Nestlé leaps into the circular economy

Nestlé sets the bar high: the company aims for all its packaging to be recyclable or reusable by 2025. The food giant hopes that its example will inspire other companies to take part in environmental efforts.

By Maarit Seeling

Kuva Søren Svendsen, Nestlé

Nestlé plans to tackle the drawbacks of packaging waste quickly. In about five years, the proportion of non-recyclable packaging material used by the company will be zero.

“We are also committed to developing our packaging to be suitable for waste collection, sorting and recycling systems in all the countries where we operate. This means virtually every country in the world,” says Ulla Luhtasela, Head of Regulatory and Scientific Affairs at Nestlé Finland.

One of the functions of food packaging is to ensure that consumers can enjoy safe and high-quality products at their dining tables. A well-packed product also has a long shelf life, which contributes to reducing food waste. Packaging becomes a problem if it is not properly disposed of or recycled.

“One of the guiding principles of the circular economy is to minimise the amount of actual waste generated and to recycle or reuse as much material as possible. Not only are we developing more environmentally responsible solutions, but we also need to think carefully about how much packaging material products require in the first place. It makes a difference on a global scale when a large company like Nestlé demands something and sets an example,” says Luhtasela.

The right time for innovation

Luhtasela believes that now is the time for packaging manufacturers to bring out their new innovations and recycling solutions for packaging, which until now may have been ignored by a lack of funding.

“We work with the most innovative packaging experts in the world. For example, we are involved in a joint project to develop 100% biodegradable raw material for use in Nestlé’s water bottles.”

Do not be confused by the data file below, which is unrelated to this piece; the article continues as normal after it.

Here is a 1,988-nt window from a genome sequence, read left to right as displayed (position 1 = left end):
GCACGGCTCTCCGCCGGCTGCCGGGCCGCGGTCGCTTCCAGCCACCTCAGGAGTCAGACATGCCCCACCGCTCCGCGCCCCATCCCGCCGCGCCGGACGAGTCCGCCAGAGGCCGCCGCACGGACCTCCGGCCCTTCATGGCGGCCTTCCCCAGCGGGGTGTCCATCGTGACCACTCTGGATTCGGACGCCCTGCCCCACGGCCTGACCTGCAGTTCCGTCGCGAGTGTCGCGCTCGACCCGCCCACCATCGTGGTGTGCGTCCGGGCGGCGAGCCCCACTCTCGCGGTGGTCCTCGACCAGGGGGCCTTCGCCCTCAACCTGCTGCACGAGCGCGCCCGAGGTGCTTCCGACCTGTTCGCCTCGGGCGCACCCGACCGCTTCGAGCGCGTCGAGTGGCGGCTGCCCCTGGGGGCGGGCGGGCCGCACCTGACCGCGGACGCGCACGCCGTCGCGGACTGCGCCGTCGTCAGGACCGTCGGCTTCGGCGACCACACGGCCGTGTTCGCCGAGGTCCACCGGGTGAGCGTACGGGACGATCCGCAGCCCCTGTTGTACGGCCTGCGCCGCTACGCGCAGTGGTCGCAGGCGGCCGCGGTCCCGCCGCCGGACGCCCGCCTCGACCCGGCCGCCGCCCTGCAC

It is essential for food safety reasons that nothing in the packaging materials is soluble in food or water.

There are still major challenges involved with increasing the use of recycled materials. It is essential for food safety reasons that nothing in the packaging materials is soluble in food or water. The limits are strict, and PET bottles, of course, should be as clean as possible. There is simply not enough recycled material available yet that would meet the requirements.

“There are many country-specific differences in collection, recycling and sorting activities. Finland also still has to work hard to achieve all its recycling targets,” Luhtasela points out.

Science to support the goals

In early 2019, Nestlé opened its own packaging research institute in Lausanne, Switzerland, to ensure that its ambitious scheduled goals can be achieved. The Nestlé Institute of Packaging Sciences employs about fifty researchers and other professionals.

The institute’s operations include testing and researching reusable and refillable packaging, simpler packaging materials, packaging solutions made of recycled materials and compostable materials in collaboration with R&D centres, suppliers, research institutes and start-ups.

“What we need is collaboration between operators in the industry. As a large company, we have a lot of information and resources to offer, but our stakeholders also have a lot of expertise,” says Luhtasela.

Common rules help all parties

Improving recyclability is not just an image issue for companies; it also has an economic impact.

“Recycling is not free, and recycling targets are tightening both within the EU and globally. In terms of competitiveness, it is good for Finland that we have started early and have already made largest investments. In many countries, all this is yet to be done,” says Luhtasela, who is also a member of the board of the glass recycling association Suomen Keräyslasiyhdistys.

Improving recyclability is not just an image issue for companies.

It may come as a surprise but in Denmark, for example, it is the municipalities that are responsible for maintaining collection points, and recycling procedures and sorting guidelines also vary from location to location.

“Offering information to consumers is much more difficult if the procedures are not identical across the country. We had problems with sorting before the arrival of Rinki eco take-back points. Uniform sorting instructions across Finland have clarified the situation,” Luhtasela sums up.